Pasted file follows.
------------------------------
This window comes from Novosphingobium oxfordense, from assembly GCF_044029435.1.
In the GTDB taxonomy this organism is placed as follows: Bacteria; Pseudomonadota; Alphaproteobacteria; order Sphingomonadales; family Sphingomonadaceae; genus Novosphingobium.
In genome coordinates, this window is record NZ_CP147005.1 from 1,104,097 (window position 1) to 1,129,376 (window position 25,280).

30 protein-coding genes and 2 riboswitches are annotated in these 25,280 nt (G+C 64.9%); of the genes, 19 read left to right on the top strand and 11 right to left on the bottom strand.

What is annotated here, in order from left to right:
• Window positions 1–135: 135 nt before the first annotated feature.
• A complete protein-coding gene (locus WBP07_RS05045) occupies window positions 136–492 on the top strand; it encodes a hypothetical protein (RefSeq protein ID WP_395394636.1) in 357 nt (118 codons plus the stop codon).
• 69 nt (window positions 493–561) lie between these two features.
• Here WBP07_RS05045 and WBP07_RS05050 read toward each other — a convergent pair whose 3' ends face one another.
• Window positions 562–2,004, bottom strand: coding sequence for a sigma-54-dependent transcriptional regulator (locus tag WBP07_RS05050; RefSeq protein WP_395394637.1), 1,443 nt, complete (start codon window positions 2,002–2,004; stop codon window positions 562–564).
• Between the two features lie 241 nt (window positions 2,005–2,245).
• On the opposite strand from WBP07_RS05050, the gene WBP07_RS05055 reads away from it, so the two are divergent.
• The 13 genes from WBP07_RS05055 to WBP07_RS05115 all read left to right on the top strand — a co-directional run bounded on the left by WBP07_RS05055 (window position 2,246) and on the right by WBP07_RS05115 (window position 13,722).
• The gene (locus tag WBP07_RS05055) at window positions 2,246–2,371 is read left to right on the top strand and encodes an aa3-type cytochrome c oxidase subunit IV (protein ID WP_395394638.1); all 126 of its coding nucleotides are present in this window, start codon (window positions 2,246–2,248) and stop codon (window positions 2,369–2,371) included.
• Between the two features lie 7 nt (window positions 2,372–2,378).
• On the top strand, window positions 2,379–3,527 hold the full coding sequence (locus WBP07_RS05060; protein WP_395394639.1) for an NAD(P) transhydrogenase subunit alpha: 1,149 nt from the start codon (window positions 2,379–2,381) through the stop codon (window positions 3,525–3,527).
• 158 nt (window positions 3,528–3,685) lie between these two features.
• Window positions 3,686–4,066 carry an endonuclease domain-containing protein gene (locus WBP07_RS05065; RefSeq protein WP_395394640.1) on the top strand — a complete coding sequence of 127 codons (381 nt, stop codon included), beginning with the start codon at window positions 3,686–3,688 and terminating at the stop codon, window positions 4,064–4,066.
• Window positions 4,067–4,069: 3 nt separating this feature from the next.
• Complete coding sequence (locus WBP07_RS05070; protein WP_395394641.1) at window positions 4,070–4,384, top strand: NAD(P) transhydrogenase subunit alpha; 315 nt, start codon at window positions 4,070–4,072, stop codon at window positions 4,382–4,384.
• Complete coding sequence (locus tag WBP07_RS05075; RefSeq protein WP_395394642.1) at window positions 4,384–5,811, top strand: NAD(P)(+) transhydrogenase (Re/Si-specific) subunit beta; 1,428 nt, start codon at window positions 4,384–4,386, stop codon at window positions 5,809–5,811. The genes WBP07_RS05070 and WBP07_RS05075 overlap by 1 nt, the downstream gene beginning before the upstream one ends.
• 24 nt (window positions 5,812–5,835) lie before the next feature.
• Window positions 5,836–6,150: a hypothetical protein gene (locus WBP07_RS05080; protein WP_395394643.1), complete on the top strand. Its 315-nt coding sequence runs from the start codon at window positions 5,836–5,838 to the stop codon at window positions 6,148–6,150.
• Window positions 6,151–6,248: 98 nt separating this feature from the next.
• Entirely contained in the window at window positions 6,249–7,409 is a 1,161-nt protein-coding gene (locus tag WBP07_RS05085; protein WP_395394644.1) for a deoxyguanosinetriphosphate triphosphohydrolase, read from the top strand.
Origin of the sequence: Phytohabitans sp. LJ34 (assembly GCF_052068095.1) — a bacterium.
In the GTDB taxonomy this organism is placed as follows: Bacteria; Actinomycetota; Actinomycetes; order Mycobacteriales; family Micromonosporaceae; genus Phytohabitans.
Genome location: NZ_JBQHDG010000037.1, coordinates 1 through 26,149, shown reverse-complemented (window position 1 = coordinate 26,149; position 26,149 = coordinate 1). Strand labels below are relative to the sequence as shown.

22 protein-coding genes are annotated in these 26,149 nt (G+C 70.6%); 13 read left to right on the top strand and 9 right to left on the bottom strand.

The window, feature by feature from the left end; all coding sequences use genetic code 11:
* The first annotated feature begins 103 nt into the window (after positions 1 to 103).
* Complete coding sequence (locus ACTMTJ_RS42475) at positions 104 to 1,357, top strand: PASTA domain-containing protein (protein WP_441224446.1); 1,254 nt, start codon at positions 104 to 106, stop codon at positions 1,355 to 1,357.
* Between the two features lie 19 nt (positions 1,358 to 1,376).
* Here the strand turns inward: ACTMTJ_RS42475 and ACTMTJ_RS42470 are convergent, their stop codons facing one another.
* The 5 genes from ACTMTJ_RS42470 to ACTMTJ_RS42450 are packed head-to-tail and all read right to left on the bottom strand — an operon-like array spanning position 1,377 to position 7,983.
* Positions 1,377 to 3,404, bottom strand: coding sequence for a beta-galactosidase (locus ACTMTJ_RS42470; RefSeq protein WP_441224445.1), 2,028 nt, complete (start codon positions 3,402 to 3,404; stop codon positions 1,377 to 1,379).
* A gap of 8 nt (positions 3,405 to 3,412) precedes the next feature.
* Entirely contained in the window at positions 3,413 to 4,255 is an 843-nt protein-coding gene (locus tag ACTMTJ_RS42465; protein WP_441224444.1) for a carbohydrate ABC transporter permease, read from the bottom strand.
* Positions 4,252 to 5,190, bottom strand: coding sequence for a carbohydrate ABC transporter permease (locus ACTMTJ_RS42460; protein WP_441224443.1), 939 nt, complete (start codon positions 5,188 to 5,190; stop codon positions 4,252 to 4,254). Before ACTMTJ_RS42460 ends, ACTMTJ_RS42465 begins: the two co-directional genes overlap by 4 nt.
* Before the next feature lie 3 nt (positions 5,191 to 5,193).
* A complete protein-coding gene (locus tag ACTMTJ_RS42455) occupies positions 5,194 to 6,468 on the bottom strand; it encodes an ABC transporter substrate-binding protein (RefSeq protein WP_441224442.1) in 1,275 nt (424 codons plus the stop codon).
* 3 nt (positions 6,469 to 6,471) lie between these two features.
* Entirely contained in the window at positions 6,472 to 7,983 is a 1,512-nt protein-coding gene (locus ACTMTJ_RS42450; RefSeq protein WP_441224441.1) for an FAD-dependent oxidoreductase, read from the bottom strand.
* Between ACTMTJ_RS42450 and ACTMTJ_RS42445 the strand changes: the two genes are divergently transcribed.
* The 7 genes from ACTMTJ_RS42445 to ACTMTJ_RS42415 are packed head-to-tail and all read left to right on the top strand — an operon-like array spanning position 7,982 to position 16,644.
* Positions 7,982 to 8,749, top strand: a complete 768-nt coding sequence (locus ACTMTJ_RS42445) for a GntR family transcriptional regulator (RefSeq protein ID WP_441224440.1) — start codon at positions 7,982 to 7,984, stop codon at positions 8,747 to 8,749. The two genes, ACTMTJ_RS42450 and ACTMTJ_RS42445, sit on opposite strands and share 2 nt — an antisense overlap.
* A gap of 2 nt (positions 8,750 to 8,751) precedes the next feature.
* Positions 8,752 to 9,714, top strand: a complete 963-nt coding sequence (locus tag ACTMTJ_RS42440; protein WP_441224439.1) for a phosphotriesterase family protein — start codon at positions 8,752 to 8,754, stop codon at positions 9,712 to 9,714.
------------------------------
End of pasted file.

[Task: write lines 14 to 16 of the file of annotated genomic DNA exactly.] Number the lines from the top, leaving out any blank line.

• The gene (locus tag WBP07_RS05055) at window positions 2,246–2,371 is read left to right on the top strand and encodes an aa3-type cytochrome c oxidase subunit IV (protein ID WP_395394638.1); all 126 of its coding nucleotides are present in this window, start codon (window positions 2,246–2,248) and stop codon (window positions 2,369–2,371) included.
• Between the two features lie 7 nt (window positions 2,372–2,378).
• On the top strand, window positions 2,379–3,527 hold the full coding sequence (locus WBP07_RS05060; protein WP_395394639.1) for an NAD(P) transhydrogenase subunit alpha: 1,149 nt from the start codon (window positions 2,379–2,381) through the stop codon (window positions 3,525–3,527).